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Junior Mining's Private Equity Appeal

Panel debate from Toronto's Fall Mining Showcase...

SOME $2 trillion is being invested worldwide by private equity funds every year, with a chunk of that destined for junior mining companies.

Demand is as strong as or stronger than ever as investors see a shopping opportunity. Who is deciding where it goes and based on what criteria?

At the annual Fall Mining Showcase event in Toronto this year, Red Cloud Mining Capital enlisted the help of three private equity panelists to answer those burning questions – Cheryl Brandon, a partner at Waterton Global Resource Management; Dan Wilton, a partner at Pacific Road Capital Management; and David Thomas, managing director of Resource Capital Funds, brought their insight.

This spirited debate – here edited and first published by The Gold Report – was moderated by Anthony Vaccaro, publisher of The Northern Miner,

Anthony Vaccaro: A few years ago, there was a perception that private equity was going to come in and wash away the junior sector's worries about insufficient capital. Was that perception misplaced?

Dan Wilton: The perception was somewhat misplaced. I think people saw big numbers being raised, $2, $3, $4 billion by people like Mick Davis, but that's very different from what we do. You need to understand our investors to understand how we invest. It's a different investor base than you would find in a traditional mining resource fund. Our investors tend to be big US pension funds or university endowments – not retail investors. They commit money to us for 10 years, and they're patient. Unless the fund has a specific mandate to go out and fund exploration – and few of the private equity funds do – there tends to be a bias toward later-stage asset development.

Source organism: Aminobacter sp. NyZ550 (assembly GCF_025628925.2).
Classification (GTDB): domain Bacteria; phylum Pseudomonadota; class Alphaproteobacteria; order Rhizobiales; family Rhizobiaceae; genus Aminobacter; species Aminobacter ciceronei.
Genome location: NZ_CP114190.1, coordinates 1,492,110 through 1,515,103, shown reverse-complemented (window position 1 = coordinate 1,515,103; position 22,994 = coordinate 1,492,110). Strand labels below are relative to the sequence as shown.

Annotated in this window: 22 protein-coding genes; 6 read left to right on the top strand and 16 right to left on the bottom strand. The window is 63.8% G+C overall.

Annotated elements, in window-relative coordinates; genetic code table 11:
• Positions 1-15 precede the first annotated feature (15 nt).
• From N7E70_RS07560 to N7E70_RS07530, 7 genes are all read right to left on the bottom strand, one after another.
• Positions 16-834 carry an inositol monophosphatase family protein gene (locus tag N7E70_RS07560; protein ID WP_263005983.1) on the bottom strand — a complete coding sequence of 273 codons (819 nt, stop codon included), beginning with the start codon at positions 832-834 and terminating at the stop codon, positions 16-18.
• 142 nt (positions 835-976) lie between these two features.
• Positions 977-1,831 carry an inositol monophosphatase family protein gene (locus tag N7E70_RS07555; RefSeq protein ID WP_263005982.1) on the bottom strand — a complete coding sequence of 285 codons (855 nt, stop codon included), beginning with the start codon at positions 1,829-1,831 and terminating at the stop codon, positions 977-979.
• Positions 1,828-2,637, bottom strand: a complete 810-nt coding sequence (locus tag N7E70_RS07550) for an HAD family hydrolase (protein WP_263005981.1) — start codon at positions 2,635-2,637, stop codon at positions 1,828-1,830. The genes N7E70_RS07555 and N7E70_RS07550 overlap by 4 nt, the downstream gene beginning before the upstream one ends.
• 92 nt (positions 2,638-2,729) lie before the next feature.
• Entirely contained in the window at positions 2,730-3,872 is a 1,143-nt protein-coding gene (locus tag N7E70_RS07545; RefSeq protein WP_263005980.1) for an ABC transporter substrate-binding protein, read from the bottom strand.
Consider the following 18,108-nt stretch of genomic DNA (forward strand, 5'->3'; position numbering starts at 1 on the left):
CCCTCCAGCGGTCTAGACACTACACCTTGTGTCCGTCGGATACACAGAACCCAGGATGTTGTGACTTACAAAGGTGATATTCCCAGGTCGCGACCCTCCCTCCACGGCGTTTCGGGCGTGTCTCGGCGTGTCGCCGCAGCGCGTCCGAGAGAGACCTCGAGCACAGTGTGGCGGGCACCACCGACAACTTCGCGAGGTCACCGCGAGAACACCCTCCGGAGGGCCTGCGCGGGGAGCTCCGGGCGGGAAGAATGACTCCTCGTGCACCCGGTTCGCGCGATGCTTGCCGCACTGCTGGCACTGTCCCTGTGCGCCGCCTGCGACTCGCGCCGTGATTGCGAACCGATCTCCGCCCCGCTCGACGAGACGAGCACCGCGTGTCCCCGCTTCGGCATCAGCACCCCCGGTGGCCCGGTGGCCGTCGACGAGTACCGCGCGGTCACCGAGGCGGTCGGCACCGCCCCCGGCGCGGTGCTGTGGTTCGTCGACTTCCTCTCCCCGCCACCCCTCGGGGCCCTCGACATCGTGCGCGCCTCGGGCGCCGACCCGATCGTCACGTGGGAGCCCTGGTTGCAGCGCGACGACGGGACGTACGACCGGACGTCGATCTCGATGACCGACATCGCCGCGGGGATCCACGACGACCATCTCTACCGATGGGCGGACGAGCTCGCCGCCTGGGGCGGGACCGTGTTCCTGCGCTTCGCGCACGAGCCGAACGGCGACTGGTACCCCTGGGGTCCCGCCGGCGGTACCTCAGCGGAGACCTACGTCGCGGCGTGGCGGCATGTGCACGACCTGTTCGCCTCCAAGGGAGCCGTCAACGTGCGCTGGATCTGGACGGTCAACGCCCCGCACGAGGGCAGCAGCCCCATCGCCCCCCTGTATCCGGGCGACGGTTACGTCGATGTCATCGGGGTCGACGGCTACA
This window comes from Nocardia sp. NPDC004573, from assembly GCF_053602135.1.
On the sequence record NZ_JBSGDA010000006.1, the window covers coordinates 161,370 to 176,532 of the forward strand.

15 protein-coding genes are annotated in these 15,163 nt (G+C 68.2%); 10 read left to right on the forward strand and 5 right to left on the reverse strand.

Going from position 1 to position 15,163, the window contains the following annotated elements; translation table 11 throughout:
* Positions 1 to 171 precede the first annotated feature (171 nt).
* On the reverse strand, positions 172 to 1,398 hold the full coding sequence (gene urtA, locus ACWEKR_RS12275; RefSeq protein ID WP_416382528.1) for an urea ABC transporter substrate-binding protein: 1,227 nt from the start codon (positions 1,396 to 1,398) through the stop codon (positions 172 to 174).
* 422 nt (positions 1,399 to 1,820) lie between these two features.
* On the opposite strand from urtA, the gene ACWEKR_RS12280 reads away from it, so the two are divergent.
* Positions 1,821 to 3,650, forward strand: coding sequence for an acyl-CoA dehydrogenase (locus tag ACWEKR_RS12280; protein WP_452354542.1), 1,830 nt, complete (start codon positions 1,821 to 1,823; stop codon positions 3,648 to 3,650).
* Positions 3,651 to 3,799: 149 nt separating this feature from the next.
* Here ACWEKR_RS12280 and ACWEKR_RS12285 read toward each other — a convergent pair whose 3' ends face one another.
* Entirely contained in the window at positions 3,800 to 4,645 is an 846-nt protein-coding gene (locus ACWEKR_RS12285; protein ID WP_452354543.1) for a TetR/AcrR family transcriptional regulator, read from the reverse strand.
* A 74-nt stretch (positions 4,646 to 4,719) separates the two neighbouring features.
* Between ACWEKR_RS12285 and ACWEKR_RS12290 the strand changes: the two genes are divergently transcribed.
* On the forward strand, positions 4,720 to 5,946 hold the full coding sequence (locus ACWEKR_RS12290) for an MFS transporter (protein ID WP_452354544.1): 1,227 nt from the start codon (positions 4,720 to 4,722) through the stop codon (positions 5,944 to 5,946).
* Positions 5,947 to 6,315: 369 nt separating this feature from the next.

Funds like ours are not investing in a portfolio, they're looking to buy an asset and grow a company. The pool of traditional mining-focused private equity is smaller than people know. It tends to be focused more on later-stage opportunities because that's where you can deploy larger amounts of capital. It's difficult for us to put money out in $1, $2, and $3 million increments when you have a $475m fund to invest. When you're looking to put it into six or seven assets, those numbers get fairly large. And if you're a $6 or $7m market-cap company and someone offers you $20m, you'd be amazed at the resistance. People don't want to take the dilution at these levels, but at some point you have to have a supportive partner. It's a viable strategy, but most companies don't want to sacrifice the option value.

Anthony Vaccaro: There is also a perception that private equity firms can sometimes be ruthless. Is that fair?

David Thomas: It's important to make the distinction between what Cheryl's, Dan's and our funds do versus the big private equity generalists. We're a sector fund, with a "niche-y" investor base, which happens to be the same as Dan and Cheryl's investor base. Sector funds would be more akin to a venture capital fund. The bad guys, if you will, would be the bigger, leveraged buyout funds. Because of the inherently risky nature of the mining sector, you really don't want to multiply those risks by layering in financial risk, so Resource Capital Funds (RCF) does not use any leverage when it's making investments.

Anthony Vaccaro: What are some of the advantages that mining companies would garner from working with a private equity firm?

Cheryl Brandon: The mining sector in general has been very retail investor-based or institutional resource-focused investment funds, not private equity. As a result, most of the projects are long-dated, meaning long-term capital. That's one thing that our groups bring to the table – long-term capital. Our fund lives are 10 years. All the funds here have large technical groups internally, so we really understand the risks associated with the underlying projects, and we underwrite as such. When we are putting an investment into a company we say, "Okay, if the company needs X and they want to do Y, let's come up with a fully financed plan to create value, so that when the market turns, not only will the company have a strong, supportive partner, it will also have a project that's much more advanced." That's the way we look at it.

Back to Dan's point about dilution, a lot of the companies we speak with don't want to take the dilution at these levels. However, when the commodity cycle turns, having a strong partner and a project that's further along the development curve will benefit shareholders.

We all do different types of structures and financings – joint ventures, asset purchases, equity investments and structured financing. The advantages are different for each structure.